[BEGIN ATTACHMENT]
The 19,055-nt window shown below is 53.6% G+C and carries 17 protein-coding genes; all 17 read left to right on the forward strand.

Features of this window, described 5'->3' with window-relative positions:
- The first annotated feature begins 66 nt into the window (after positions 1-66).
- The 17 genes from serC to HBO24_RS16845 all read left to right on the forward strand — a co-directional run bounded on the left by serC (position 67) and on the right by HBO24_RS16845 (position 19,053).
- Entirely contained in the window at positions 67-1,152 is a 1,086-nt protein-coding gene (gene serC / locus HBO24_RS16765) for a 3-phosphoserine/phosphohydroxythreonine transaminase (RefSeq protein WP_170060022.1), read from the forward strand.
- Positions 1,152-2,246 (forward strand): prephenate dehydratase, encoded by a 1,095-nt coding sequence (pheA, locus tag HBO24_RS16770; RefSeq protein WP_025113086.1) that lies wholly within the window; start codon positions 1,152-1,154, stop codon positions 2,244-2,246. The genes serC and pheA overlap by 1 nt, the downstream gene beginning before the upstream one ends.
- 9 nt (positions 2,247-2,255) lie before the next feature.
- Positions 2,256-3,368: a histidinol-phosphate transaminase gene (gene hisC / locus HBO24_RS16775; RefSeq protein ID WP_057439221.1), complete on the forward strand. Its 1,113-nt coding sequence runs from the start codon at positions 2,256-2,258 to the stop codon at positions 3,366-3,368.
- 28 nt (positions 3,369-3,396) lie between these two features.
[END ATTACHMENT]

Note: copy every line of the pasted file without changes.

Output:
The 19,055-nt window shown below is 53.6% G+C and carries 17 protein-coding genes; all 17 read left to right on the forward strand.

Features of this window, described 5'->3' with window-relative positions:
- The first annotated feature begins 66 nt into the window (after positions 1-66).
- The 17 genes from serC to HBO24_RS16845 all read left to right on the forward strand — a co-directional run bounded on the left by serC (position 67) and on the right by HBO24_RS16845 (position 19,053).
- Entirely contained in the window at positions 67-1,152 is a 1,086-nt protein-coding gene (gene serC / locus HBO24_RS16765) for a 3-phosphoserine/phosphohydroxythreonine transaminase (RefSeq protein WP_170060022.1), read from the forward strand.
- Positions 1,152-2,246 (forward strand): prephenate dehydratase, encoded by a 1,095-nt coding sequence (pheA, locus tag HBO24_RS16770; RefSeq protein WP_025113086.1) that lies wholly within the window; start codon positions 1,152-1,154, stop codon positions 2,244-2,246. The genes serC and pheA overlap by 1 nt, the downstream gene beginning before the upstream one ends.
- 9 nt (positions 2,247-2,255) lie before the next feature.
- Positions 2,256-3,368: a histidinol-phosphate transaminase gene (gene hisC / locus HBO24_RS16775; RefSeq protein ID WP_057439221.1), complete on the forward strand. Its 1,113-nt coding sequence runs from the start codon at positions 2,256-2,258 to the stop codon at positions 3,366-3,368.
- 28 nt (positions 3,369-3,396) lie between these two features.